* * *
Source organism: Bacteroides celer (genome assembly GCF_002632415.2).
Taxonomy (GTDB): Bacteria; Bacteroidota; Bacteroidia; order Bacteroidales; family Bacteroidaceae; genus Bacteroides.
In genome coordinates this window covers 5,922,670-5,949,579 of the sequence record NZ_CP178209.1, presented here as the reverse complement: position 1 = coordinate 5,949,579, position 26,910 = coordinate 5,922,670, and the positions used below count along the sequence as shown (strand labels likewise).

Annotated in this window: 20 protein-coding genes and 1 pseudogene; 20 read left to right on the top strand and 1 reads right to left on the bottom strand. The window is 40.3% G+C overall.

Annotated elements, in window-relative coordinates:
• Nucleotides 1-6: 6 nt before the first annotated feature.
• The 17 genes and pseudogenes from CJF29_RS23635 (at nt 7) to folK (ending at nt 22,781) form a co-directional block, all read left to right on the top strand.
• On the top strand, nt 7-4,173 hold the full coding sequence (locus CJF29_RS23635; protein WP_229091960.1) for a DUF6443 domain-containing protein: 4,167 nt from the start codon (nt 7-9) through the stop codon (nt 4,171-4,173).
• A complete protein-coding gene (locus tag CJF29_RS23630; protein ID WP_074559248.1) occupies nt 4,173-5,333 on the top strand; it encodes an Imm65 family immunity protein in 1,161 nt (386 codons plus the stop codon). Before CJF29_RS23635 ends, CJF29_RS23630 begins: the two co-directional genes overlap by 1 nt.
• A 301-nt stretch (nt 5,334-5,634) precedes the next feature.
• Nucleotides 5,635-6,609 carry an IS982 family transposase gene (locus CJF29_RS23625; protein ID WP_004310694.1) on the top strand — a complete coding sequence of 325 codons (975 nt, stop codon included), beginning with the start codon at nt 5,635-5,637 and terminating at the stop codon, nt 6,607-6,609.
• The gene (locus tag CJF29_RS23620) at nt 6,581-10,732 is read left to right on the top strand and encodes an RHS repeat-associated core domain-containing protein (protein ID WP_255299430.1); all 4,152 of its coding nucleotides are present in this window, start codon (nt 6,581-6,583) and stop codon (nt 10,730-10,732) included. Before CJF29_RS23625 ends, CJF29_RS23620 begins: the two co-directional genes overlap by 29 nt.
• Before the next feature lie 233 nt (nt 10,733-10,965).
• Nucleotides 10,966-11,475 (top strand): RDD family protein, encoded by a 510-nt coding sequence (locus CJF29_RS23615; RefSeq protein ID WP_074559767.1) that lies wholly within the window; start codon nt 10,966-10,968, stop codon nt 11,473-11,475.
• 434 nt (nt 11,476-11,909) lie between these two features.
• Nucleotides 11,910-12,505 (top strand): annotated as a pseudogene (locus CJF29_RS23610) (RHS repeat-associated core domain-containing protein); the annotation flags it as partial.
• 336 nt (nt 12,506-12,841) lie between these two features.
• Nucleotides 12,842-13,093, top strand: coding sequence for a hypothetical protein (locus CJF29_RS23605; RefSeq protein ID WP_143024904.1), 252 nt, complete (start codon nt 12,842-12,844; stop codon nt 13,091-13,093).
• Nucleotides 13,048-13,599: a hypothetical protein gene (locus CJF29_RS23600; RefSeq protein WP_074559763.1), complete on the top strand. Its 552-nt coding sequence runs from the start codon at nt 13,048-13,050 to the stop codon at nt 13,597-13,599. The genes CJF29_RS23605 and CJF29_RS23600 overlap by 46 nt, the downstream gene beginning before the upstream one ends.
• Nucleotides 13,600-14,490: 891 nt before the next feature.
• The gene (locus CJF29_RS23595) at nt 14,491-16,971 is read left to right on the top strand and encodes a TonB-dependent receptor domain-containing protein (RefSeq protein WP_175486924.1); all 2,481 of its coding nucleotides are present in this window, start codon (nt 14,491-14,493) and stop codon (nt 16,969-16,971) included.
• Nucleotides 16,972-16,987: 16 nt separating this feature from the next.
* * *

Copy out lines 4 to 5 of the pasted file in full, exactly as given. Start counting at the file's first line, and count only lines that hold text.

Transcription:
Annotated in this window: 20 protein-coding genes and 1 pseudogene; 20 read left to right on the top strand and 1 reads right to left on the bottom strand. The window is 40.3% G+C overall.

Annotated elements, in window-relative coordinates: